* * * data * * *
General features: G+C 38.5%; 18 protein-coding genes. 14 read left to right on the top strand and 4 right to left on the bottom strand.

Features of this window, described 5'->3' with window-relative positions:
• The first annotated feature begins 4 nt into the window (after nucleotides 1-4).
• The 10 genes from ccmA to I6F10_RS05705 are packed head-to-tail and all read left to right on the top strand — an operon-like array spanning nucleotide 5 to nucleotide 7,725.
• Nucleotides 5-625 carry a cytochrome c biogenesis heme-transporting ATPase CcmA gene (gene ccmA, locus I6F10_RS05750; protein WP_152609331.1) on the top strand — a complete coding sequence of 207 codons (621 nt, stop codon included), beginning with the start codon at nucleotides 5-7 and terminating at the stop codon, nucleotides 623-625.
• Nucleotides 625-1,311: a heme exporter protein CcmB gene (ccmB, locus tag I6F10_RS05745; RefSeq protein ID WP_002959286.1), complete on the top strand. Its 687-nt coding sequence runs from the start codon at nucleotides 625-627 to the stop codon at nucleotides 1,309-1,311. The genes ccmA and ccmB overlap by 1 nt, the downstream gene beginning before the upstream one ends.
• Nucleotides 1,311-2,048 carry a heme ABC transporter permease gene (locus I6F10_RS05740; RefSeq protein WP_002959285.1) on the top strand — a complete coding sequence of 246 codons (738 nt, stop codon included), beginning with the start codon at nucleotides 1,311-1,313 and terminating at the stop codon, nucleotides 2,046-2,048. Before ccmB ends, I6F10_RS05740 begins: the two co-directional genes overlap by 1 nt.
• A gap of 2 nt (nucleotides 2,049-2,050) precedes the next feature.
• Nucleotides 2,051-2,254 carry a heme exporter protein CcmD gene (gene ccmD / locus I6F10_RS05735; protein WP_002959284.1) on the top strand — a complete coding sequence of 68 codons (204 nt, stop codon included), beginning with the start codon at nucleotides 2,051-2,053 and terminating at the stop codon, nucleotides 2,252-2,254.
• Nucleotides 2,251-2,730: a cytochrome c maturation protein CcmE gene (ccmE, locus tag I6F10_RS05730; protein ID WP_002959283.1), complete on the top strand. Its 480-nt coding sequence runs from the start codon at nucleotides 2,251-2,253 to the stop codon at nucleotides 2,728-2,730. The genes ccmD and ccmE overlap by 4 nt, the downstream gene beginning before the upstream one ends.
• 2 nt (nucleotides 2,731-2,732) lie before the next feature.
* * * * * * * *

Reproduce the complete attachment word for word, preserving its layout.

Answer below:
General features: G+C 38.5%; 18 protein-coding genes. 14 read left to right on the top strand and 4 right to left on the bottom strand.

Features of this window, described 5'->3' with window-relative positions:
• The first annotated feature begins 4 nt into the window (after nucleotides 1-4).
• The 10 genes from ccmA to I6F10_RS05705 are packed head-to-tail and all read left to right on the top strand — an operon-like array spanning nucleotide 5 to nucleotide 7,725.
• Nucleotides 5-625 carry a cytochrome c biogenesis heme-transporting ATPase CcmA gene (gene ccmA, locus I6F10_RS05750; protein WP_152609331.1) on the top strand — a complete coding sequence of 207 codons (621 nt, stop codon included), beginning with the start codon at nucleotides 5-7 and terminating at the stop codon, nucleotides 623-625.
• Nucleotides 625-1,311: a heme exporter protein CcmB gene (ccmB, locus tag I6F10_RS05745; RefSeq protein ID WP_002959286.1), complete on the top strand. Its 687-nt coding sequence runs from the start codon at nucleotides 625-627 to the stop codon at nucleotides 1,309-1,311. The genes ccmA and ccmB overlap by 1 nt, the downstream gene beginning before the upstream one ends.
• Nucleotides 1,311-2,048 carry a heme ABC transporter permease gene (locus I6F10_RS05740; RefSeq protein WP_002959285.1) on the top strand — a complete coding sequence of 246 codons (738 nt, stop codon included), beginning with the start codon at nucleotides 1,311-1,313 and terminating at the stop codon, nucleotides 2,046-2,048. Before ccmB ends, I6F10_RS05740 begins: the two co-directional genes overlap by 1 nt.
• A gap of 2 nt (nucleotides 2,049-2,050) precedes the next feature.
• Nucleotides 2,051-2,254 carry a heme exporter protein CcmD gene (gene ccmD / locus I6F10_RS05735; protein WP_002959284.1) on the top strand — a complete coding sequence of 68 codons (204 nt, stop codon included), beginning with the start codon at nucleotides 2,051-2,053 and terminating at the stop codon, nucleotides 2,252-2,254.
• Nucleotides 2,251-2,730: a cytochrome c maturation protein CcmE gene (ccmE, locus tag I6F10_RS05730; protein ID WP_002959283.1), complete on the top strand. Its 480-nt coding sequence runs from the start codon at nucleotides 2,251-2,253 to the stop codon at nucleotides 2,728-2,730. The genes ccmD and ccmE overlap by 4 nt, the downstream gene beginning before the upstream one ends.
• 2 nt (nucleotides 2,731-2,732) lie before the next feature.